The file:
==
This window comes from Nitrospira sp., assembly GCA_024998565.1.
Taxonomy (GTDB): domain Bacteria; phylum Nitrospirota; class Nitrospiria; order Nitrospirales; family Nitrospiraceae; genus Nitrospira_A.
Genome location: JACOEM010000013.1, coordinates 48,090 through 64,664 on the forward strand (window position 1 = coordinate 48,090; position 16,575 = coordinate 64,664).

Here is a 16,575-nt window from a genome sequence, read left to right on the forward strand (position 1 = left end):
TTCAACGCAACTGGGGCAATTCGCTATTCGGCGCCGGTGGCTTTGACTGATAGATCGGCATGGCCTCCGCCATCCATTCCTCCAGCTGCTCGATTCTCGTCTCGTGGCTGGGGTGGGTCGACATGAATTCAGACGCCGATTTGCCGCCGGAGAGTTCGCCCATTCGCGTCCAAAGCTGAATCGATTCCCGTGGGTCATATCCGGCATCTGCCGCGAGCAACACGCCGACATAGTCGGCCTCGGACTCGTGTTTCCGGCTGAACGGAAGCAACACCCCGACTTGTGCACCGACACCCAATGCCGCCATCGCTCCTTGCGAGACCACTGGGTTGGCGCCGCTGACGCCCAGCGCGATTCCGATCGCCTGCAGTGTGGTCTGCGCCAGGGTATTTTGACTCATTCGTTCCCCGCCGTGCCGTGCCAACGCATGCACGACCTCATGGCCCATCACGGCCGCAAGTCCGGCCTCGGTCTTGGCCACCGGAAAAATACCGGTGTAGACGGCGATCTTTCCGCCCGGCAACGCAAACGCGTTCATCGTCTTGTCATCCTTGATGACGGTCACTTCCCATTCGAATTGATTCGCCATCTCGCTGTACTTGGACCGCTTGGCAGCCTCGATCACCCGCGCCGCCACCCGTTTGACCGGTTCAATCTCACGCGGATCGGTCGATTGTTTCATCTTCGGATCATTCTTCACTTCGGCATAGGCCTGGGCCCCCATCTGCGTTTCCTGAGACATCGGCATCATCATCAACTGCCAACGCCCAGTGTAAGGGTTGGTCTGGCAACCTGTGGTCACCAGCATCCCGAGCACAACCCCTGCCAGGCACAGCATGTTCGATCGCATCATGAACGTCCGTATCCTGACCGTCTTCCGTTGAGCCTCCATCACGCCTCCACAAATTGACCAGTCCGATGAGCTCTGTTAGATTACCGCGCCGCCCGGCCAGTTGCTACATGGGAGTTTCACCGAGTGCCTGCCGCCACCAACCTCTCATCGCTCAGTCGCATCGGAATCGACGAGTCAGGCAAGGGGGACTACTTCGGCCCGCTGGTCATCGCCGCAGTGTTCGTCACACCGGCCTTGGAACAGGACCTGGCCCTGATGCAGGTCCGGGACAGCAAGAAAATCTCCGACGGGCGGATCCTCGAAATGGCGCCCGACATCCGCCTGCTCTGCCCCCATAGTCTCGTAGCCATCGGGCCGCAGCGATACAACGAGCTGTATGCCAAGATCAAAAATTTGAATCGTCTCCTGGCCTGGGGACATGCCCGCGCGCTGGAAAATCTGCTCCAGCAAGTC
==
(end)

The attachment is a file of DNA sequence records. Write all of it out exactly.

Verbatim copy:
This window comes from Nitrospira sp., assembly GCA_024998565.1.
Taxonomy (GTDB): domain Bacteria; phylum Nitrospirota; class Nitrospiria; order Nitrospirales; family Nitrospiraceae; genus Nitrospira_A.
Genome location: JACOEM010000013.1, coordinates 48,090 through 64,664 on the forward strand (window position 1 = coordinate 48,090; position 16,575 = coordinate 64,664).

Here is a 16,575-nt window from a genome sequence, read left to right on the forward strand (position 1 = left end):
TTCAACGCAACTGGGGCAATTCGCTATTCGGCGCCGGTGGCTTTGACTGATAGATCGGCATGGCCTCCGCCATCCATTCCTCCAGCTGCTCGATTCTCGTCTCGTGGCTGGGGTGGGTCGACATGAATTCAGACGCCGATTTGCCGCCGGAGAGTTCGCCCATTCGCGTCCAAAGCTGAATCGATTCCCGTGGGTCATATCCGGCATCTGCCGCGAGCAACACGCCGACATAGTCGGCCTCGGACTCGTGTTTCCGGCTGAACGGAAGCAACACCCCGACTTGTGCACCGACACCCAATGCCGCCATCGCTCCTTGCGAGACCACTGGGTTGGCGCCGCTGACGCCCAGCGCGATTCCGATCGCCTGCAGTGTGGTCTGCGCCAGGGTATTTTGACTCATTCGTTCCCCGCCGTGCCGTGCCAACGCATGCACGACCTCATGGCCCATCACGGCCGCAAGTCCGGCCTCGGTCTTGGCCACCGGAAAAATACCGGTGTAGACGGCGATCTTTCCGCCCGGCAACGCAAACGCGTTCATCGTCTTGTCATCCTTGATGACGGTCACTTCCCATTCGAATTGATTCGCCATCTCGCTGTACTTGGACCGCTTGGCAGCCTCGATCACCCGCGCCGCCACCCGTTTGACCGGTTCAATCTCACGCGGATCGGTCGATTGTTTCATCTTCGGATCATTCTTCACTTCGGCATAGGCCTGGGCCCCCATCTGCGTTTCCTGAGACATCGGCATCATCATCAACTGCCAACGCCCAGTGTAAGGGTTGGTCTGGCAACCTGTGGTCACCAGCATCCCGAGCACAACCCCTGCCAGGCACAGCATGTTCGATCGCATCATGAACGTCCGTATCCTGACCGTCTTCCGTTGAGCCTCCATCACGCCTCCACAAATTGACCAGTCCGATGAGCTCTGTTAGATTACCGCGCCGCCCGGCCAGTTGCTACATGGGAGTTTCACCGAGTGCCTGCCGCCACCAACCTCTCATCGCTCAGTCGCATCGGAATCGACGAGTCAGGCAAGGGGGACTACTTCGGCCCGCTGGTCATCGCCGCAGTGTTCGTCACACCGGCCTTGGAACAGGACCTGGCCCTGATGCAGGTCCGGGACAGCAAGAAAATCTCCGACGGGCGGATCCTCGAAATGGCGCCCGACATCCGCCTGCTCTGCCCCCATAGTCTCGTAGCCATCGGGCCGCAGCGATACAACGAGCTGTATGCCAAGATCAAAAATTTGAATCGTCTCCTGGCCTGGGGACATGCCCGCGCGCTGGAAAATCTGCTCCAGCAAGTC